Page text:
Coronavirus – Health and Governance Issues

Growing salience of multilateralism

Note4Students

From UPSC perspective, the following things are important :

Prelims level : Not much

Mains level : Paper 2- Need for multilateralism

Multilateralism faces several challenges at the time when it is needed the most. The article highlights the need for more of it in the face of global challenges.

Lack of international collaboration to deal with Covid

  • As COVID-19 recognises no boundaries, one would have expected that countries with technological and financial capabilities, would agree to pool their resources together to work on an effective and affordable anti-virus vaccine.
  • Instead, there are several parallel national efforts underway even as the World Health Organization (WHO) has put together a Covax alliance for the same purpose.
  •  Active collaboration would have enhanced our collective ability to overcome what has become a public health-cum-economic crisis.
  • But we live in an era when nationalist urges, fuelled by a political opportunism, diminish the appeal of international cooperation.
  • The post-pandemic world will have the awful dilemma of global integration without solidarity.

Trends in the global order that suggests the need for multilateralims

1) Global food crisis

  • The World Food Program has been awarded this year’s Noble Peace Prize.
  • The award is sending a message to the world — that we need multilateralism as an expression of international solidarity.
  • According to the WFP, 132 million more people could become malnourished as a consequence of the pandemic.
  • To the 690 million people who go to bed each night on an empty stomach, perhaps another 100 million or more will be added.
  • The Nobel Prize to the WFP will hopefully nudge our collective conscience to come together and relieve this looming humanitarian crisis.

2) Despite issues, U.N. is still important

  • The United Nations is at the centre of multilateral institutions and processes and kept alive the notion of international solidarity and cooperation.
  • But it suffers from several disabilities due to the fault of its most powerful member countries.
  • They have deprived the UN of resources.
  • They have resisted efforts to institute long-overdue reforms.
  • Its structure no longer reflects the changes in power equations that have taken place and country such as India continues to be denied permanent membership of the Security Council.
  • And yet, the UN is now an essential part of the fabric of international relations for two reasons:
  • 1) The salience of global issues has expanded.
  • 2) The need for multilateral approaches in finding solutions has greatly increased.

3) Multilateral institutions have become platform for contestation

  • In the network of multilateral institutions, several belong to the UN system, others are inter-governmental, still others may be non-governmental of a hybrid character.
  • This network performs two important tasks:
  • 1) Enable governance in areas which require coordination among nation-states.
  • 2) Set norms to regulate the behaviour of states so as to avoid conflict and to ensure both equitable burden-sharing and, equally, a fair distribution of benefits.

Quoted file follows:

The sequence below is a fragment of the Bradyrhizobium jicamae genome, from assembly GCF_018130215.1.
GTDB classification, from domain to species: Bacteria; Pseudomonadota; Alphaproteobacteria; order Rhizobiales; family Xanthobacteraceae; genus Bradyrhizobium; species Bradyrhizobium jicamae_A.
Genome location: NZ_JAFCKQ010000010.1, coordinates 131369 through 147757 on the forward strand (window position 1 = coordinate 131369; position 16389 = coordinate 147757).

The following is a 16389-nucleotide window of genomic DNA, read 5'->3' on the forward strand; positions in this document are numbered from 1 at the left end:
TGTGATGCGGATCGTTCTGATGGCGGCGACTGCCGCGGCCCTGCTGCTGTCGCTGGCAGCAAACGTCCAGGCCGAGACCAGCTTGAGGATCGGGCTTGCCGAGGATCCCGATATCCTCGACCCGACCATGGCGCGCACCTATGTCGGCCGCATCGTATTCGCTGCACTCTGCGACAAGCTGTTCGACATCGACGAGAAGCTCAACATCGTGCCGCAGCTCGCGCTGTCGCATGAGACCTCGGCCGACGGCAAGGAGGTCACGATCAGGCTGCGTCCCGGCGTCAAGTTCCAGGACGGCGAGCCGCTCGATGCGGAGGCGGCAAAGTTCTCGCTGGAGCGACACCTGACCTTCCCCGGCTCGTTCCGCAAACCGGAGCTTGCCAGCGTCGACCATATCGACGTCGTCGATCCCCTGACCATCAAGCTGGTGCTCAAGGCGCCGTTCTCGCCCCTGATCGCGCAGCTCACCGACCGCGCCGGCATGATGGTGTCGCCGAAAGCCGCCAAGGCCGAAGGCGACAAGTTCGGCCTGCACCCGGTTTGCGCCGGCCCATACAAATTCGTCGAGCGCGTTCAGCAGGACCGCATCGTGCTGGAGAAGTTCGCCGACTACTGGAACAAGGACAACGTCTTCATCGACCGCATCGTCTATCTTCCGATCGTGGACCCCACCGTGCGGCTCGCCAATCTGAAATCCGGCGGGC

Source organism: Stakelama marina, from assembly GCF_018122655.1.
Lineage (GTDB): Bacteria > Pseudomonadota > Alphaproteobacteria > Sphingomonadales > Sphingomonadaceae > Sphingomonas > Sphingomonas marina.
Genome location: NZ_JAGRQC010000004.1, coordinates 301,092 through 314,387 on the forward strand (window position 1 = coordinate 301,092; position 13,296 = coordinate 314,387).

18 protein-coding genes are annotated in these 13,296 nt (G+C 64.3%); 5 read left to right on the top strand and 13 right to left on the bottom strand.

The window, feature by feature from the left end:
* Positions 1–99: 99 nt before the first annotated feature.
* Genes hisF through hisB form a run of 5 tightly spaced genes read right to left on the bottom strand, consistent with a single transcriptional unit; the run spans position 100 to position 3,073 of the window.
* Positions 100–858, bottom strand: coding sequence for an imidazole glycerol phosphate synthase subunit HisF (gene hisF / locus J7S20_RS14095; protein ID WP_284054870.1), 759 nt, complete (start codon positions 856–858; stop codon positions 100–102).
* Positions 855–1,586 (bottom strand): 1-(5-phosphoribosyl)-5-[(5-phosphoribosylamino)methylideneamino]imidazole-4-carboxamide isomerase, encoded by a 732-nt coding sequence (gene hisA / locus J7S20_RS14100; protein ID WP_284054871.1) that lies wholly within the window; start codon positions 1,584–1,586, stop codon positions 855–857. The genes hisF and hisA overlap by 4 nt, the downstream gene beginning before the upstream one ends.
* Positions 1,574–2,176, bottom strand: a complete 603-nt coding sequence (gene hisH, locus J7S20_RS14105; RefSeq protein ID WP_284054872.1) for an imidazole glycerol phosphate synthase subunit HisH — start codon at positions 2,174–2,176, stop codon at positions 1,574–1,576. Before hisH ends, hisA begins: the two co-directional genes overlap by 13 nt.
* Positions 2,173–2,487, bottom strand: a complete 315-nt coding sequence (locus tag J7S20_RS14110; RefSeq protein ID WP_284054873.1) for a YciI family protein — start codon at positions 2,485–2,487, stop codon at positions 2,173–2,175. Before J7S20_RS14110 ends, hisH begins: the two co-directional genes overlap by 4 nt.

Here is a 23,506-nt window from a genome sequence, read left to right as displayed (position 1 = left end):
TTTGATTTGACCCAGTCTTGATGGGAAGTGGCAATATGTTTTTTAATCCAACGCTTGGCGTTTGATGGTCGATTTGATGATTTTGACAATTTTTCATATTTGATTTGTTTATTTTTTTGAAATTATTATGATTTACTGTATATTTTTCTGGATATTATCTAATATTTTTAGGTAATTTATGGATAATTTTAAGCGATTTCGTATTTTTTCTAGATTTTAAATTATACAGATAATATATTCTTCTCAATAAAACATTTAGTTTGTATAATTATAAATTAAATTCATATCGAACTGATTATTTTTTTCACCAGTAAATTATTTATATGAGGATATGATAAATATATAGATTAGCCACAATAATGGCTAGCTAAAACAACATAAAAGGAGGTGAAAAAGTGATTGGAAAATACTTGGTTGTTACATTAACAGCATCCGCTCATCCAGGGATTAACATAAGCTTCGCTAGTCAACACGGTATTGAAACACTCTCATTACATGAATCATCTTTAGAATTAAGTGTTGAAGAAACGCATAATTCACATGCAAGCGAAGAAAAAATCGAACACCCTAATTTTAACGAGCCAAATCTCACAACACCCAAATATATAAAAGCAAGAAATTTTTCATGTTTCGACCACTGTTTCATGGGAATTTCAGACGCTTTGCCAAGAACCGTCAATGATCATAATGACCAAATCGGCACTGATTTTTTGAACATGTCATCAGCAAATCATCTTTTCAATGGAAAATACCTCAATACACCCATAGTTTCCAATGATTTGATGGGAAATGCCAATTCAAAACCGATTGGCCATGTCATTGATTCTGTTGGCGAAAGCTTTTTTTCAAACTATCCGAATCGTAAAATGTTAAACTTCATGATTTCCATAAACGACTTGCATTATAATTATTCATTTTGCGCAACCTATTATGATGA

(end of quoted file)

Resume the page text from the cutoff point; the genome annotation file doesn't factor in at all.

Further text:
• While there are multilateral institutions they have become platforms for contestations among their member states.
  • There is recognition of the need to cooperate but this is seen as a compulsion rather than desirable.

4) Globalisation driven by technology will remain here

  • Globalisation may have stalled, but as we become increasingly digitised, there will be more, not less, globalisation.
  • The pandemic has triggered galloping globalisation in the digital economy.
  • Globalisation is driven by technology and as long as the technology remains the key driver of economic growth, there is no escape from globalisation.
  • In the contemporary world, the line separating the domestic from the external has become increasingly blurred.
  • In tackling domestic challenges deeper external engagement is often indispensable. This is certainly true of climate change.
  • The pandemic originated in a third country but soon raged across national borders.
  • If there had been a robust and truly global early warning system, perhaps it could have been contained.

5) Interconnectedness of challenges

  • We must also take into account the inter-connectedness among various challenges, for example, food, energy and water security are inter-linked with strong feedback loops.
  • Enhancing food security may lead to diminished water and energy security.
  • It may also have collateral impact on health security.
  •  It is in recognition of these inter-connections that the international community agreed on a set of Sustainable Development Goals (SDGs).
  • The SDGs are cross-domain but also cross-national in character, and hence demand greater multilateral cooperation in order to succeed.

6) Need for more democratic world

  • The lack of cooperation from even a single state may frustrate success in tackling a global challenge.
  • A fresh pandemic may erupt in any remote corner of the world and spread throughout the globe.
  • Prevention cannot be achieved through coercion, only through cooperation. It is only multilateralism that makes this possible.

Conclusion

It is a paradox that precisely at a time when the salience of cross-national and global challenges has significantly increased, nation-states are less willing to cooperate and collaborate in tackling them. So, there is a need for more of multilateralism to deal with the issues of global level.

Subscribe
Notify of
0 Comments
Inline Feedbacks
View all comments